Gas-Price Gouging Possible As Cost of a Gallon Reaches New Record High in L.A.
Gas prices set a new record in California over the weekend. Is this a scam?
Sen. Dianne Feinstein asked the chairman of the Federal Trade Commission to launch an "immediate investigation" into the price spikes because, she stated, "it does not appear the price spike and supply disruption are related to supply and demand."
In a report over the weekend Reuters suggested a "short squeeze" on the part of refineries might have deliberately boosted your pump costs in the name of profits:
... Many participants may have seen an opportunity to profit from one company's apparent shortfall.
That company is giant refiner Tesoro, which was "caught short" on supply and might have had to rush to short-term sellers in order to meet its commitments to its retailers. An expert told Reuters:
If the word on the street is that a buyer is short on product, then individual traders might make the unilateral decision to hold back to get a higher price.
Yep. And so Feinstein wants to know WTF is going on. She says:
California's consumers are all too familiar with energy price spikes which cannot be explained by market fundamentals, and which turn out years later to have been the result of malicious and manipulative trading activity. It is with this history in mind that I call on the FTC to act immediately and aggressively to protect California's consumers.
Her sentiment came as Gov. Jerry Brown told the California Air Resources Board to allow refineries to start making and selling winter blends, which could ease prices.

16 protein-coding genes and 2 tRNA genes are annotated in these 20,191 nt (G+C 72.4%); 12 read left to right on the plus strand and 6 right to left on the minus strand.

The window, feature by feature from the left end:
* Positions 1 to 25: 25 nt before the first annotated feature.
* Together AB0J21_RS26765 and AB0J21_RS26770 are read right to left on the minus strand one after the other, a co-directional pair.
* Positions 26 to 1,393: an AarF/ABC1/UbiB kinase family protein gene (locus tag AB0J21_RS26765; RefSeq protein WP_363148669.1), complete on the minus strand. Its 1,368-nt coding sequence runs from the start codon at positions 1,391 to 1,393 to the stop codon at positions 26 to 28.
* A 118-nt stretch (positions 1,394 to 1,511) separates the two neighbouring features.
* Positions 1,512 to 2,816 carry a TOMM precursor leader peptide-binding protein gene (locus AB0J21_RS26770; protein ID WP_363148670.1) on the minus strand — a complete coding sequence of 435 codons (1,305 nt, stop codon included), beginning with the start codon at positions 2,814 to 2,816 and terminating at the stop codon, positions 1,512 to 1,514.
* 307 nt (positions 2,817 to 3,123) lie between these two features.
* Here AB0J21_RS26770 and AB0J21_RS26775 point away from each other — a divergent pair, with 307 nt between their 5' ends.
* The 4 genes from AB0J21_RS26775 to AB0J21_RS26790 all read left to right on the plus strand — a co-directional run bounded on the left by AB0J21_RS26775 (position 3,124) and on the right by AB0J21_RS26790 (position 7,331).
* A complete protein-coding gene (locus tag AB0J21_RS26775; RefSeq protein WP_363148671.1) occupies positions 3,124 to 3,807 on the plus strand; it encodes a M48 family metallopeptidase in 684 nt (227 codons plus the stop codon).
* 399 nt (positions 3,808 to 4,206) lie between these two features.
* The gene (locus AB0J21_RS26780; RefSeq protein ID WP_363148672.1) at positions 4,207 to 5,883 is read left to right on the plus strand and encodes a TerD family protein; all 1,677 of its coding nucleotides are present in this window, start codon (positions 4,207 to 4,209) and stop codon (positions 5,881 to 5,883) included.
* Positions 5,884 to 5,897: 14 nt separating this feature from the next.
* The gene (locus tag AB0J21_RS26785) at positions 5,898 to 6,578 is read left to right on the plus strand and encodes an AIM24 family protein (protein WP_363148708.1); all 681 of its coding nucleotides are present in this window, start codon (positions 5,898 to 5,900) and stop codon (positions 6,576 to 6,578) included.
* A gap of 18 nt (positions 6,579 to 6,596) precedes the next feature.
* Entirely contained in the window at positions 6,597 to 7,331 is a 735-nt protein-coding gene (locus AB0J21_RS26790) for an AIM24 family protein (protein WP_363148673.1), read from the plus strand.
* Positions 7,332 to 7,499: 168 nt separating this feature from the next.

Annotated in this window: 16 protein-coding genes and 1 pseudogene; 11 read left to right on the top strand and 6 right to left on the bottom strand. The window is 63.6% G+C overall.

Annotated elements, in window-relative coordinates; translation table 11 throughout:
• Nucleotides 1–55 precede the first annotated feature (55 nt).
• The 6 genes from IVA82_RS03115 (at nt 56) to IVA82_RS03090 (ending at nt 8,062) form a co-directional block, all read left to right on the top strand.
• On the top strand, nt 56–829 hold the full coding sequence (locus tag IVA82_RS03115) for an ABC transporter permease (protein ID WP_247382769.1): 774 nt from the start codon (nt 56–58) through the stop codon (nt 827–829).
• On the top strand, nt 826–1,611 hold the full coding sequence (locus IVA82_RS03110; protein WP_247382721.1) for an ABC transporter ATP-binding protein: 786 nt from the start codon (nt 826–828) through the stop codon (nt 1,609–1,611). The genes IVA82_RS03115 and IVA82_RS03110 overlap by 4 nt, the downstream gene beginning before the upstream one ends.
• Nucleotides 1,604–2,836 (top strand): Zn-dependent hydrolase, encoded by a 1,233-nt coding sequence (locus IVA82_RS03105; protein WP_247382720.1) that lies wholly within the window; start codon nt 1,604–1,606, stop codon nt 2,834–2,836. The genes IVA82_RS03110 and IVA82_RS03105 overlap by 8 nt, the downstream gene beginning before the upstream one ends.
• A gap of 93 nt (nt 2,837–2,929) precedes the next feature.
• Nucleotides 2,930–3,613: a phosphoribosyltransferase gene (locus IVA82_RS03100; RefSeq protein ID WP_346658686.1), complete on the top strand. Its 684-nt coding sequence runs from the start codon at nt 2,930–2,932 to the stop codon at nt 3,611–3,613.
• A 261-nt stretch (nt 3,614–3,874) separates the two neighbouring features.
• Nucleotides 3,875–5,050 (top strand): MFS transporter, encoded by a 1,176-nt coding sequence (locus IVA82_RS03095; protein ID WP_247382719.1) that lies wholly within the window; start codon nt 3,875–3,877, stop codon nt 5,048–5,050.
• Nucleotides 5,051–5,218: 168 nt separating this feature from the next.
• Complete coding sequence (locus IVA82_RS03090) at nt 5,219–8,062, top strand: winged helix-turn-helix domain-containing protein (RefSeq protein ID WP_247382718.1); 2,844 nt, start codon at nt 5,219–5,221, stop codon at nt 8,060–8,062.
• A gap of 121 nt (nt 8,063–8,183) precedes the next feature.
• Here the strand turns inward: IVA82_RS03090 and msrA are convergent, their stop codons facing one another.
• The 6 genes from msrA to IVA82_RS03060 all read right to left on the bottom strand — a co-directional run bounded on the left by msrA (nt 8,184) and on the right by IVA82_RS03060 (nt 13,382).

Part of California's gas problem, experts told the Weekly, was that refineries were trying not have too much summer-blend fuels on hand when the legally mandated winter blend kicks in at the end of the month
There's not a lot of incentive to keep churning out summer blend, exacerbating the shortages sparked by a couple of state refinery stoppages.
An influx of fresh, winter fuel would help to ease prices. Brown's office:
Gas prices in California have skyrocketed over the past week due to a tightening of fuel supplies caused by shutdowns at Tesoro and Exxon refineries. The Exxon refinery came back online Friday and Tesoro is scheduled to resume production early next week. Combined, these actions are expected to stabilize and reduce fuel prices.
An all time high for gas prices in California was hit Sunday, with the AAA reporting the average price for a gallon of gas in the Golden State was 4.65. That beat June, 2008's high of 4.61.
Of course, you can actually now pay about $6 for a gallon of gas in the L.A. area if your car requires 91 octane fuel. Relief?
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